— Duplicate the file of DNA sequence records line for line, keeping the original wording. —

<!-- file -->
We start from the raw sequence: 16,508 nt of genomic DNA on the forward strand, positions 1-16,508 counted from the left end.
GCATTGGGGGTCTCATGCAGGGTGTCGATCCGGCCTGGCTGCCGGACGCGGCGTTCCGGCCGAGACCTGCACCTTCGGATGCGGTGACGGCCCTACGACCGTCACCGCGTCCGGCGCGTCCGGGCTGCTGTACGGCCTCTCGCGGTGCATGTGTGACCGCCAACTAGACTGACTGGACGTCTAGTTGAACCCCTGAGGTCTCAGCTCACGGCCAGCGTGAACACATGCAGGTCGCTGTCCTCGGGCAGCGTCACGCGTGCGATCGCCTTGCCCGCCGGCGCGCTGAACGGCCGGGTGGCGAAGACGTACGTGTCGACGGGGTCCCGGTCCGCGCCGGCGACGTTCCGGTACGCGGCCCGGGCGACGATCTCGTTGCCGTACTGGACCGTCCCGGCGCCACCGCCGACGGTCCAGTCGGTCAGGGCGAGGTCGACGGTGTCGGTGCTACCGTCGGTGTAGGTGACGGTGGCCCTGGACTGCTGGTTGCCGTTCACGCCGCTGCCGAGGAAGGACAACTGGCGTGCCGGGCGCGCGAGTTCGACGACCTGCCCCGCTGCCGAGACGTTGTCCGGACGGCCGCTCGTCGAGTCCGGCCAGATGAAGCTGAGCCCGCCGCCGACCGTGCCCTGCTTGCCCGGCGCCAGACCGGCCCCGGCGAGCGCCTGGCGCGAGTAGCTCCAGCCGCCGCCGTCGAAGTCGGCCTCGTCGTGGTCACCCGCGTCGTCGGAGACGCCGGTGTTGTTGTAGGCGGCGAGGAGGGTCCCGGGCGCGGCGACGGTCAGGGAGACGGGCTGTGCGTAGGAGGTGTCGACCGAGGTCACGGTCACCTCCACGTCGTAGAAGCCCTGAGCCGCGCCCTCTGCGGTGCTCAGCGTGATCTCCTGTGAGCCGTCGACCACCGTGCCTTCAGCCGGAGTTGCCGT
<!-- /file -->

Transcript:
We start from the raw sequence: 16,508 nt of genomic DNA on the forward strand, positions 1-16,508 counted from the left end.
GCATTGGGGGTCTCATGCAGGGTGTCGATCCGGCCTGGCTGCCGGACGCGGCGTTCCGGCCGAGACCTGCACCTTCGGATGCGGTGACGGCCCTACGACCGTCACCGCGTCCGGCGCGTCCGGGCTGCTGTACGGCCTCTCGCGGTGCATGTGTGACCGCCAACTAGACTGACTGGACGTCTAGTTGAACCCCTGAGGTCTCAGCTCACGGCCAGCGTGAACACATGCAGGTCGCTGTCCTCGGGCAGCGTCACGCGTGCGATCGCCTTGCCCGCCGGCGCGCTGAACGGCCGGGTGGCGAAGACGTACGTGTCGACGGGGTCCCGGTCCGCGCCGGCGACGTTCCGGTACGCGGCCCGGGCGACGATCTCGTTGCCGTACTGGACCGTCCCGGCGCCACCGCCGACGGTCCAGTCGGTCAGGGCGAGGTCGACGGTGTCGGTGCTACCGTCGGTGTAGGTGACGGTGGCCCTGGACTGCTGGTTGCCGTTCACGCCGCTGCCGAGGAAGGACAACTGGCGTGCCGGGCGCGCGAGTTCGACGACCTGCCCCGCTGCCGAGACGTTGTCCGGACGGCCGCTCGTCGAGTCCGGCCAGATGAAGCTGAGCCCGCCGCCGACCGTGCCCTGCTTGCCCGGCGCCAGACCGGCCCCGGCGAGCGCCTGGCGCGAGTAGCTCCAGCCGCCGCCGTCGAAGTCGGCCTCGTCGTGGTCACCCGCGTCGTCGGAGACGCCGGTGTTGTTGTAGGCGGCGAGGAGGGTCCCGGGCGCGGCGACGGTCAGGGAGACGGGCTGTGCGTAGGAGGTGTCGACCGAGGTCACGGTCACCTCCACGTCGTAGAAGCCCTGAGCCGCGCCCTCTGCGGTGCTCAGCGTGATCTCCTGTGAGCCGTCGACCACCGTGCCTTCAGCCGGAGTTGCCGT